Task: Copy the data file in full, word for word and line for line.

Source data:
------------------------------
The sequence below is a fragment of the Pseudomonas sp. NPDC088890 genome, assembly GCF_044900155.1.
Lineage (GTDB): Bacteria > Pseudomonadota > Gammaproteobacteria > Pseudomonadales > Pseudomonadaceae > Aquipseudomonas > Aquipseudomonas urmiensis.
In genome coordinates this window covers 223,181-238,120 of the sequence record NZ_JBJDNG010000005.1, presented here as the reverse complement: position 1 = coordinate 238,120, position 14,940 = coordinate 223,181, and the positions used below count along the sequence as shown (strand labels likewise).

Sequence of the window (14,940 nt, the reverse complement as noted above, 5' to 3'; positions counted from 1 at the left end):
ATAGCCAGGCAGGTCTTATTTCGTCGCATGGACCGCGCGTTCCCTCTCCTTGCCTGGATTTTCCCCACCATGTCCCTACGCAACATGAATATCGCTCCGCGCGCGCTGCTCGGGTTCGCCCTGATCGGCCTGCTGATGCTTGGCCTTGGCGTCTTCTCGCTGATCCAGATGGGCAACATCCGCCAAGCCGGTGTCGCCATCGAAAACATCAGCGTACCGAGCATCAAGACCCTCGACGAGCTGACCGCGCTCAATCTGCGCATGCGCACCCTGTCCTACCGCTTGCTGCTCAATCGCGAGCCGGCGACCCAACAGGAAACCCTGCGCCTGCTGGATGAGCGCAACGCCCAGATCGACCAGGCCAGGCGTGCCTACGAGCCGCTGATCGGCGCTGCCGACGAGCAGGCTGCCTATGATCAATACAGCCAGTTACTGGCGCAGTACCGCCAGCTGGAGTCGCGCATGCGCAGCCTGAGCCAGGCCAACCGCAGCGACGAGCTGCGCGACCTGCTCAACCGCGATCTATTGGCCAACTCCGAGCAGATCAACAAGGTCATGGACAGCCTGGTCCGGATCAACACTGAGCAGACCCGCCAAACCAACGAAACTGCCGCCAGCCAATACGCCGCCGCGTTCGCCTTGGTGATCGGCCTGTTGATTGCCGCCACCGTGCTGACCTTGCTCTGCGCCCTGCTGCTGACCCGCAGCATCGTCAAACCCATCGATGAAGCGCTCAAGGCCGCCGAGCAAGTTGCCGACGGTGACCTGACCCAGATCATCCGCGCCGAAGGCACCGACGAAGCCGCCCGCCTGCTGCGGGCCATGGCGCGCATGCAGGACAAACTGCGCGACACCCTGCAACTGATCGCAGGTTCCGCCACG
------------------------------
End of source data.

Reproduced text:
The sequence below is a fragment of the Pseudomonas sp. NPDC088890 genome, assembly GCF_044900155.1.
Lineage (GTDB): Bacteria > Pseudomonadota > Gammaproteobacteria > Pseudomonadales > Pseudomonadaceae > Aquipseudomonas > Aquipseudomonas urmiensis.
In genome coordinates this window covers 223,181-238,120 of the sequence record NZ_JBJDNG010000005.1, presented here as the reverse complement: position 1 = coordinate 238,120, position 14,940 = coordinate 223,181, and the positions used below count along the sequence as shown (strand labels likewise).

Sequence of the window (14,940 nt, the reverse complement as noted above, 5' to 3'; positions counted from 1 at the left end):
ATAGCCAGGCAGGTCTTATTTCGTCGCATGGACCGCGCGTTCCCTCTCCTTGCCTGGATTTTCCCCACCATGTCCCTACGCAACATGAATATCGCTCCGCGCGCGCTGCTCGGGTTCGCCCTGATCGGCCTGCTGATGCTTGGCCTTGGCGTCTTCTCGCTGATCCAGATGGGCAACATCCGCCAAGCCGGTGTCGCCATCGAAAACATCAGCGTACCGAGCATCAAGACCCTCGACGAGCTGACCGCGCTCAATCTGCGCATGCGCACCCTGTCCTACCGCTTGCTGCTCAATCGCGAGCCGGCGACCCAACAGGAAACCCTGCGCCTGCTGGATGAGCGCAACGCCCAGATCGACCAGGCCAGGCGTGCCTACGAGCCGCTGATCGGCGCTGCCGACGAGCAGGCTGCCTATGATCAATACAGCCAGTTACTGGCGCAGTACCGCCAGCTGGAGTCGCGCATGCGCAGCCTGAGCCAGGCCAACCGCAGCGACGAGCTGCGCGACCTGCTCAACCGCGATCTATTGGCCAACTCCGAGCAGATCAACAAGGTCATGGACAGCCTGGTCCGGATCAACACTGAGCAGACCCGCCAAACCAACGAAACTGCCGCCAGCCAATACGCCGCCGCGTTCGCCTTGGTGATCGGCCTGTTGATTGCCGCCACCGTGCTGACCTTGCTCTGCGCCCTGCTGCTGACCCGCAGCATCGTCAAACCCATCGATGAAGCGCTCAAGGCCGCCGAGCAAGTTGCCGACGGTGACCTGACCCAGATCATCCGCGCCGAAGGCACCGACGAAGCCGCCCGCCTGCTGCGGGCCATGGCGCGCATGCAGGACAAACTGCGCGACACCCTGCAACTGATCGCAGGTTCCGCCACG